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DNA Speak up: Readers from Pune talk about the Centre's proposal to remove restrictions on foreign online retailers

Friday, 6 June 2014 - 10:12am IST | Place: Pune | Agency: dna

Global online retailers like Amazon and eBay are banned from selling products they source themselves. The Centre proposes to remove these restrictions which may result in elimination of middlemen. dna asks readers if this new move will benefit them

Online retailers not only sell products but also service...

The opening up of the online retail business for Foreign Direct Investment (FDI) will definitely boost competition. It will not necessarily eliminate middlemen because some foreign online retailers may prefer to deal with middlemen as they have local market knowledge. FDI will also help some local online retailer who have expertise but don’t have funds. Once the global online retailers can start selling self-sourced products, the customer will be benefited by getting better quality product options. The third-party suppliers can also then develop expertise in sourcing unique Indian products for which the global retail giants may offer tremendous demand opportunity. The global online retailers have mastered the art and science of providing best service.

Sachin Mohan Bhide, Marketing Consultant


Like us, they are not burdened by taxes...
If the central government is thinking of allowing FDI in the online sector, it will be wrong and directly affect the small traders and shopkeepers. They are under immense pressure of taxation like LBT and not doing well with immense competition from malls and big retail chains. Allowing FDI in online retail sector will definitely affect us and we will protest if such a decision is taken. These online retailers are not burdened with taxes and overhead costs, whereas we have to go through all the other expenses. We can’t compete with online prices. Who will buy from us, if products are available online at more than 30% discount and facilities like home delivery and cash on delivery? It will be an unhealthy competition for us which will not last for long. 
— Popatlal Ostwal, President, Federation of Traders Association of Pune (FTAP) 

Indian economy will benefit by removing the restrictions...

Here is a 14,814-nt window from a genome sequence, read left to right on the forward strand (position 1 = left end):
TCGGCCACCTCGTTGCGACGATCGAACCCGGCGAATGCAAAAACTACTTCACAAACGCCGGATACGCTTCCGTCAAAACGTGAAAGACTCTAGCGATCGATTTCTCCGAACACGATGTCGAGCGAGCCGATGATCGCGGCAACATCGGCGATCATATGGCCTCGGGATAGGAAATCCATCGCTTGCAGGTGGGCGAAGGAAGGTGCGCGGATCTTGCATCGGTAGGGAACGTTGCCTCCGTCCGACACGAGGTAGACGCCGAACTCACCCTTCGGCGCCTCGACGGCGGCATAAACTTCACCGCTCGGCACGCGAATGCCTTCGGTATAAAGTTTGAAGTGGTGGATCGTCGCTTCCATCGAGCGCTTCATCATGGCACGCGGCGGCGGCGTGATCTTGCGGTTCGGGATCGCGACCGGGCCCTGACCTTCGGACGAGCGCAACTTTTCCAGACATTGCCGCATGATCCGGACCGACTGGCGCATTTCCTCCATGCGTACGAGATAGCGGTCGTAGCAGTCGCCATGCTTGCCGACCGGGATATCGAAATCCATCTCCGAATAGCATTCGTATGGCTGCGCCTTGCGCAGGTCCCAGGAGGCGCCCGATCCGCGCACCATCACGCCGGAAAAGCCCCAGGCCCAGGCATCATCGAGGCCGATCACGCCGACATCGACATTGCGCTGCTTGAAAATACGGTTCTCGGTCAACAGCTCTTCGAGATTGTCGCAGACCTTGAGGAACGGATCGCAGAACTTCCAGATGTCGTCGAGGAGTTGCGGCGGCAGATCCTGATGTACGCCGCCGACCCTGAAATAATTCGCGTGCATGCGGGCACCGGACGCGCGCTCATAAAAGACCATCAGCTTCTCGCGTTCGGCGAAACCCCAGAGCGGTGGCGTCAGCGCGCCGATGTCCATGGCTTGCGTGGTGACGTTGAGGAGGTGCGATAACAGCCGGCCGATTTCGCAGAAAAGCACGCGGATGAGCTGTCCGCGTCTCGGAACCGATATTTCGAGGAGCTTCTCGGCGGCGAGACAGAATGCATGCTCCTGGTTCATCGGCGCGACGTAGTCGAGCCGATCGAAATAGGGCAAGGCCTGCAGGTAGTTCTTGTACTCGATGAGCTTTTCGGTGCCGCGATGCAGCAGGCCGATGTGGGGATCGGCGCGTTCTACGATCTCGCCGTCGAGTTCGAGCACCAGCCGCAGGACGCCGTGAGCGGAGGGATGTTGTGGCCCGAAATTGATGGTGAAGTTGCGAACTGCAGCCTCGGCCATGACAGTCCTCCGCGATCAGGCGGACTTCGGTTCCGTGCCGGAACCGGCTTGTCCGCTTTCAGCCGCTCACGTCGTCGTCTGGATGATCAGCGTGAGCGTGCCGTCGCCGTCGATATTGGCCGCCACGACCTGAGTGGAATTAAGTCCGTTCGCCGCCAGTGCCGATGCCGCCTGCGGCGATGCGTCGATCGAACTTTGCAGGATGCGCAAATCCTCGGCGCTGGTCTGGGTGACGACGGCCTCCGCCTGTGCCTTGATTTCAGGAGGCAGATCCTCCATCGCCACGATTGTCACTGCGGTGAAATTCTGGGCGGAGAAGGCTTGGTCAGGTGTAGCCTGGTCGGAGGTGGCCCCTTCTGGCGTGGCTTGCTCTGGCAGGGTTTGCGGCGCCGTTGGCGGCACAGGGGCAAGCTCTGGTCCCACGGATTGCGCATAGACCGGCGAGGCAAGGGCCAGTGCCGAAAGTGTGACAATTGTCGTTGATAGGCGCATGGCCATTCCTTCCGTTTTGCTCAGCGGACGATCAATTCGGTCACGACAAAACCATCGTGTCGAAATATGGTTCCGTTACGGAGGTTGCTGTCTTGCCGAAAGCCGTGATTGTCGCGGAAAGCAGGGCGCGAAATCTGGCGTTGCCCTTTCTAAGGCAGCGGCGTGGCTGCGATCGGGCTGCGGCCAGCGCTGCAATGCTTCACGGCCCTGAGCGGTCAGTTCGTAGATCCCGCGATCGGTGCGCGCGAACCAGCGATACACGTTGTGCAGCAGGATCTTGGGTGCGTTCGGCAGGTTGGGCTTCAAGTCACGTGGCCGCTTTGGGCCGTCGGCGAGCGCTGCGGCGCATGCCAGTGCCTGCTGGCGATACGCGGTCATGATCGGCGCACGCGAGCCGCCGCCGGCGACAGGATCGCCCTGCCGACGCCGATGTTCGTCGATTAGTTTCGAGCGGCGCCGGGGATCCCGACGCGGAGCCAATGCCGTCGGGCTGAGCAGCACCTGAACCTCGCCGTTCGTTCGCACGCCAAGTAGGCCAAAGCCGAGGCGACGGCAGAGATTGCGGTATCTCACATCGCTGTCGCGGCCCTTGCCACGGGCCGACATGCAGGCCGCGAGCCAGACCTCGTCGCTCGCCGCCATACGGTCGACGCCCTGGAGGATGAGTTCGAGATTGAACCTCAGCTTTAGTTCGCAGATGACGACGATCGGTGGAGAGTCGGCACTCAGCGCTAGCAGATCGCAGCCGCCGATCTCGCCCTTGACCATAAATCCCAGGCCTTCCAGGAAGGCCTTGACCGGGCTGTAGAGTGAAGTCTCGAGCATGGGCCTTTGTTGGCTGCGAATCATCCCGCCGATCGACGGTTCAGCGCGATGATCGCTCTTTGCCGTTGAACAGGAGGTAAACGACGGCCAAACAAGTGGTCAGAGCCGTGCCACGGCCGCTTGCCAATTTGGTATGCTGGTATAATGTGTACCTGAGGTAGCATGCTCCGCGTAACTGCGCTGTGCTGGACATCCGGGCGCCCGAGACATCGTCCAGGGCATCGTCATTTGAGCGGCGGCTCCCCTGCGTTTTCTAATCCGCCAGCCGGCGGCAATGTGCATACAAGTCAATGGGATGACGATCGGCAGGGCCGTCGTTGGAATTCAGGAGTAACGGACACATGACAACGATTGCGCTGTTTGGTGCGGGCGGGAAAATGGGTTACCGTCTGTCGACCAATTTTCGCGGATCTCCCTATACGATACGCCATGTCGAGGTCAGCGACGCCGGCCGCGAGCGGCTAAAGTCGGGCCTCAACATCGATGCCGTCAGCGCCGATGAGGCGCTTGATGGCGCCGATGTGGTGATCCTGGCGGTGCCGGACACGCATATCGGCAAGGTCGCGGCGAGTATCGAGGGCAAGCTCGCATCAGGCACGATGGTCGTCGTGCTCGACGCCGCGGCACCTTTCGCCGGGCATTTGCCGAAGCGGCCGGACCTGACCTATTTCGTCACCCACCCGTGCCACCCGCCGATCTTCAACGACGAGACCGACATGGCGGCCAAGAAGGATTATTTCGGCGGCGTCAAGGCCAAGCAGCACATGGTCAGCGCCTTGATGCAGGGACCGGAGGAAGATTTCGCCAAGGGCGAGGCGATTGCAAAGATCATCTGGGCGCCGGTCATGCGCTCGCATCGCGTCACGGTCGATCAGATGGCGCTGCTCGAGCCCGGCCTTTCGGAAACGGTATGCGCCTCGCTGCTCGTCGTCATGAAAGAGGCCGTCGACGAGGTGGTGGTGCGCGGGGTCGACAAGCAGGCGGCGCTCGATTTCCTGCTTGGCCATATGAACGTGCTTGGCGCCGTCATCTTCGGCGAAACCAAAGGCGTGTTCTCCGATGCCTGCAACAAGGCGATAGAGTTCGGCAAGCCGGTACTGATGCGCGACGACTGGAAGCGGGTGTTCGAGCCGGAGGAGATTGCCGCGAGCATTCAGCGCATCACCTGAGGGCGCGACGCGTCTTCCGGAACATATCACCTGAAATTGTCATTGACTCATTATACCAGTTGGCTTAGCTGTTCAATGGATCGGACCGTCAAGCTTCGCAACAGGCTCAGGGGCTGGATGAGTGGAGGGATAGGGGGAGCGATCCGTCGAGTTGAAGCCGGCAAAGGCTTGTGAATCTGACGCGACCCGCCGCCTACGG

Small traders feel that the new government will have less control as MNCs will monopolise and take bigger share of markets as well as margins. On other side the e-commerce business will open doors to online retailers like Amazon, eBay, who have been selling their merchandise through third party. The online retail sector would revive the economy that has grown below 5% in the last two years. This may help the small traders to reach larger markets, increase employment opportunities, use local skill. It would contribute up to 4% to India’s economy by 2020 from under 1% now. It will allow online retail giants like Amazon or eBay to partner with local manufacturers in sourcing products at lower prices given the Indian consumers unique and wide choice.
—Prashant Pansare, Vice Chairman, Indo American Chambers of Commerce

Central govt must think before hurting the regular traders...
It is contradictory that on one side the government might take back the decision to bring in foreign direct investment in the retail sector and on other, they are proposing to bring it for online retail. Online retailing is no different from general retailing. When its same, why should there be different rules for them and different for shopkeepers and traders. Regular shopkeepers have to bear various overhead expenses, including the place, taxes, staff and these online retailers hardly have any overhead expenses or don’t have to pay LBT taxes.. It will prove disastrous for small time Indian traders and shopkeepers. 
—Suryakant Pathak, Executive Director, Grahak Peth 

The new govt needs breathing space to take big decisions...
There’s pressure on the new government of schemes initiated by the previous government. FDI in retail is sure to follow.
Regular retail segment is labour intensive, whereas the online retailing is capital intensive. So when the government is opening up for online retailing and lifting restrictions, it will not only turn out to be a market issue, but also a social issue. Those going outof business due to online retail, where will they be placed. Though on one side we are talking about consumer benefit, we are going to face social disparity. The government has to balance things so that there wont be price disparity .
—Anil Bokil, Economics Analyst

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